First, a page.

Top of page

Newspaper Imperial Press (Imperial, Cal.) 1901-1901

View All Front Pages

About Imperial Press (Imperial, Cal.) 1901-1901

The Imperial Press debuted on April 20, 1901, under editor and manager Henry C. Reed. Appearing each Saturday, it served the recently founded community of Imperial, California, then part of San Diego County. The addition of the tagline, “Water is king—here is its Kingdom,” to the masthead in June signified an ongoing concern of both the paper and its readership: the availability of water within agricultural areas of southeast California. Within its first year, the Imperial Press merged with a Los Angeles monthly publication called the Imperial Farmer to become the Imperial Press and Farmer on November 2, 1901, with new editor and manager Edgar F. Howe at the helm. Though returning to its original title, the Imperial Press, on March 28, 1903, the focus on water remained. While noting the availability of water in the Imperial Valley, Howe worried that the water rights for “most of the country rests on a basis of speculation as to what the national government will do in the coming years.”

In March 1906, the paper moved to nearby El Centro where, under the leadership of editor and publisher Felix G. Havens, it expanded both its potential readership and its title, becoming the Imperial Valley Press and the Imperial Press on March 3, 1906. Though no longer claiming the value of water within its masthead, the paper continued to argue for water rights, “advocating prompt and decisive action to give the Reclamation Service the power to control the entire water sheds of the rivers of the arid land states.” Of particular concern were private interests controlling access to the Colorado River. The importance of such issues to local politics increased with the founding of Imperial County on August 7, 1907. The paper, its title now shortened to the Imperial Valley Press, strayed from its normal weekly publishing schedule to put out a number of “Extra” editions in late July 1907. These extras addressed the upcoming elections that would establish the county seat along with the potential candidates to fill the new offices. Following the excitement surrounding the establishment of Imperial County, the Imperial Valley Press returned to its Saturday publishing date until September 30, 1911, when the paper officially became a daily. The Imperial Valley Press continues to be published today, including an online edition.

Provided By: University of California, Riverside; Riverside, CA

About this Newspaper

Title

  • Imperial Press (Imperial, Cal.) 1901-1901

Dates of Publication

  • 1901-1901

Created / Published

  • Imperial, Cal. : Henry C. Reed

Headings

  • -  Imperial County (Calif.)--Newspapers
  • -  California--Imperial County
  • -  United States--California--Imperial--Imperial

Genre

  • Periodicals
  • Newspapers
  • Electronic journals

Notes

  • -  Weekly
  • -  Vol. 1, no. 1 (Apr. 20, 1901)-v. 1, no. 27 [i.e. 28] (Oct. 26, 1901).
  • -  Numbering is irregular.
  • -  Archived issues are available in digital format as part of the Library of Congress Chronicling America online collection.
  • -  Master negatives are available for duplication from: California Newspaper Microfilm Archive; positive copies may be purchased by the reel; for further information consult the CNMA at: http://cbsr.ucr.edu External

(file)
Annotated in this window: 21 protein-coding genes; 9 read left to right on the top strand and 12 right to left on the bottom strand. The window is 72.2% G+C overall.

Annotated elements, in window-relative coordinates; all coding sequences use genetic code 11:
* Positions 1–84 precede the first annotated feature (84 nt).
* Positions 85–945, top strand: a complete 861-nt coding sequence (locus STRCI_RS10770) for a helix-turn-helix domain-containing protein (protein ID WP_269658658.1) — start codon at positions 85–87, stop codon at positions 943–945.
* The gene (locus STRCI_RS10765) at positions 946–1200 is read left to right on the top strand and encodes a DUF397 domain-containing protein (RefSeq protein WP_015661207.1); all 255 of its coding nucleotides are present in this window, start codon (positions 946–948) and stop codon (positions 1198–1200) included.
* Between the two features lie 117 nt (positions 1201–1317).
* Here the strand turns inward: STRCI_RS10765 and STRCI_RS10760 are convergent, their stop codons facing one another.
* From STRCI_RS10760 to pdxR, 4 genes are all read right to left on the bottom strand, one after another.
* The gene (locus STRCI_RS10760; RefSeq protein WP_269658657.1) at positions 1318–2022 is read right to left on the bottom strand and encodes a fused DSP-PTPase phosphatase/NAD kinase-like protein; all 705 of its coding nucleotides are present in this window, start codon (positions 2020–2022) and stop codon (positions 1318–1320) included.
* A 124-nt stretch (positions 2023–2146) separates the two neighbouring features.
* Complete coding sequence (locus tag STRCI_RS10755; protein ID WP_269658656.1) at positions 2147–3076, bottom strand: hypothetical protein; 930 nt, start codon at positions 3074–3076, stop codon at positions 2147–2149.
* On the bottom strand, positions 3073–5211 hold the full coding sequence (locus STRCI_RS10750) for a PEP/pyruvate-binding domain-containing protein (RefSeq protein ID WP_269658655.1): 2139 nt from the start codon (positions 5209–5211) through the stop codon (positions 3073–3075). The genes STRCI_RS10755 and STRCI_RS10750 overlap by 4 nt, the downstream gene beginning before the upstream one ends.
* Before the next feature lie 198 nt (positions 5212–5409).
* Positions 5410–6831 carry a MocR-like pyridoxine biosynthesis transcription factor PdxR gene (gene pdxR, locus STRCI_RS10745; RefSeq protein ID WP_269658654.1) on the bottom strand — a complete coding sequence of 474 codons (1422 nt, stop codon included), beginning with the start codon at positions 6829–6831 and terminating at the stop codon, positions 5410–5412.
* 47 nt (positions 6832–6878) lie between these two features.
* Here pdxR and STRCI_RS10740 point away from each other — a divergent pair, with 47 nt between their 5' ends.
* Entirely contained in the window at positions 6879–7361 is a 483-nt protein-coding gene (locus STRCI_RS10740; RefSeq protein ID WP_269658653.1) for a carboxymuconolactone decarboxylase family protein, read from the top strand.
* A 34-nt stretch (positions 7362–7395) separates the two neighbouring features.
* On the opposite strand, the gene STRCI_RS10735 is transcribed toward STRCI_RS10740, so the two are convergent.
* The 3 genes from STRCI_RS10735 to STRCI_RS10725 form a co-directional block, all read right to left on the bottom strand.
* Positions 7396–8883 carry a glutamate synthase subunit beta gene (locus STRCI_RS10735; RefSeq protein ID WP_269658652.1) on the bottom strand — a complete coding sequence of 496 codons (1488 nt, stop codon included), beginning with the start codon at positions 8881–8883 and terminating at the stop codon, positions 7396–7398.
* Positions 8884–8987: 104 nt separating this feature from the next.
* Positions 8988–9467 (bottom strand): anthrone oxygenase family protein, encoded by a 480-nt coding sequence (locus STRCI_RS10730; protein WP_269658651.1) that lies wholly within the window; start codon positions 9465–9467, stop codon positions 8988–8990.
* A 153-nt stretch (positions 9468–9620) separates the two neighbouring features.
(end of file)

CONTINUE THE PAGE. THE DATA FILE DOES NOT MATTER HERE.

• -  Imperial press and farmer 1943-877X (DLC)sn 92070142 (OCoLC)27084748

Medium

  • volumes

Call Number/Physical Location

  • Newspaper
  • F868.I2

Library of Congress Control Number

  • sn98061398

OCLC Number

  • 39694504

ISSN Number

  • 1943-8788

Succeeding Titles

Additional Metadata Formats

Availability

Rights & Access

The Library of Congress believes that the newspapers in Chronicling America are in the public domain or have no known copyright restrictions. Newspapers published in the United States more than 95 years ago are in the public domain in their entirety. Any newspapers in Chronicling America that were published less than 95 years ago are also believed to be in the public domain, but may contain some copyrighted third party materials. Researchers using newspapers published less than 95 years ago should be alert for modern content (for example, registered and renewed for copyright and published with notice) that may be copyrighted. Responsibility for making an independent legal assessment of an item and securing any necessary permissions ultimately rests with persons desiring to use the item.

The NEH awardee responsible for producing each digital object is presented in the Chronicling America page display, below the page image – e.g. Image produced by the Library of Congress. For more information on current NDNP awardees, see https://www.loc.gov/ndnp/listawardees.html.

For more information on Library of Congress policies and disclaimers regarding rights and reproductions, see https://www.loc.gov/homepage/legal.html

Cite This Item

Citations are generated automatically from bibliographic data as a convenience, and may not be complete or accurate.

Chicago citation style:

Imperial Press Imperial, Cal. (Imperial, CA), Jan. 1 1901. https://www.loc.gov/item/sn98061398/.

APA citation style:

(1901, January 1) Imperial Press Imperial, Cal. Retrieved from the Library of Congress, https://www.loc.gov/item/sn98061398/.

MLA citation style:

Imperial Press Imperial, Cal. (Imperial, CA) 1 Jan. 1901. Retrieved from the Library of Congress, www.loc.gov/item/sn98061398/.